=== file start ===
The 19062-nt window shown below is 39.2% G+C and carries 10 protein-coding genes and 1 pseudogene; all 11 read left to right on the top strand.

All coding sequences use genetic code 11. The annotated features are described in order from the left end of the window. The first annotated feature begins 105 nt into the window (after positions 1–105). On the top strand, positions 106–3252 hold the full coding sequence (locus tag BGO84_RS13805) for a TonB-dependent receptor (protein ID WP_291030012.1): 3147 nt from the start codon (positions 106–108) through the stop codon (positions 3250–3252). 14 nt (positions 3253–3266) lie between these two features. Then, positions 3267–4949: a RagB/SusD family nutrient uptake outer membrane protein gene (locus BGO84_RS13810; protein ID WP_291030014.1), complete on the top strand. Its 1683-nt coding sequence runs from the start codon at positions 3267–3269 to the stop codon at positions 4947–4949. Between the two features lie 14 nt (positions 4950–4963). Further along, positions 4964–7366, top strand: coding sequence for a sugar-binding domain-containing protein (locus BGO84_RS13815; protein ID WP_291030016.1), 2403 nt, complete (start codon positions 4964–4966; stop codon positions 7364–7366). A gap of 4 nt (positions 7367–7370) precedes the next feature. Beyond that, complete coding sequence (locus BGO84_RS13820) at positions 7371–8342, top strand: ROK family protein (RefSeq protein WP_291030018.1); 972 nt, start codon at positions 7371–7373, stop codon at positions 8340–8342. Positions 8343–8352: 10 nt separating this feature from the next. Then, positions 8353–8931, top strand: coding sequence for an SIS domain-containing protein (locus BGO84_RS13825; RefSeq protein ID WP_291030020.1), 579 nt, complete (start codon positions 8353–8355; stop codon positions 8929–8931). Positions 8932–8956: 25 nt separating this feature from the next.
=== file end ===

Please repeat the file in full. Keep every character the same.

The 19062-nt window shown below is 39.2% G+C and carries 10 protein-coding genes and 1 pseudogene; all 11 read left to right on the top strand.

All coding sequences use genetic code 11. The annotated features are described in order from the left end of the window. The first annotated feature begins 105 nt into the window (after positions 1–105). On the top strand, positions 106–3252 hold the full coding sequence (locus tag BGO84_RS13805) for a TonB-dependent receptor (protein ID WP_291030012.1): 3147 nt from the start codon (positions 106–108) through the stop codon (positions 3250–3252). 14 nt (positions 3253–3266) lie between these two features. Then, positions 3267–4949: a RagB/SusD family nutrient uptake outer membrane protein gene (locus BGO84_RS13810; protein ID WP_291030014.1), complete on the top strand. Its 1683-nt coding sequence runs from the start codon at positions 3267–3269 to the stop codon at positions 4947–4949. Between the two features lie 14 nt (positions 4950–4963). Further along, positions 4964–7366, top strand: coding sequence for a sugar-binding domain-containing protein (locus BGO84_RS13815; protein ID WP_291030016.1), 2403 nt, complete (start codon positions 4964–4966; stop codon positions 7364–7366). A gap of 4 nt (positions 7367–7370) precedes the next feature. Beyond that, complete coding sequence (locus BGO84_RS13820) at positions 7371–8342, top strand: ROK family protein (RefSeq protein WP_291030018.1); 972 nt, start codon at positions 7371–7373, stop codon at positions 8340–8342. Positions 8343–8352: 10 nt separating this feature from the next. Then, positions 8353–8931, top strand: coding sequence for an SIS domain-containing protein (locus BGO84_RS13825; RefSeq protein ID WP_291030020.1), 579 nt, complete (start codon positions 8353–8355; stop codon positions 8929–8931). Positions 8932–8956: 25 nt separating this feature from the next.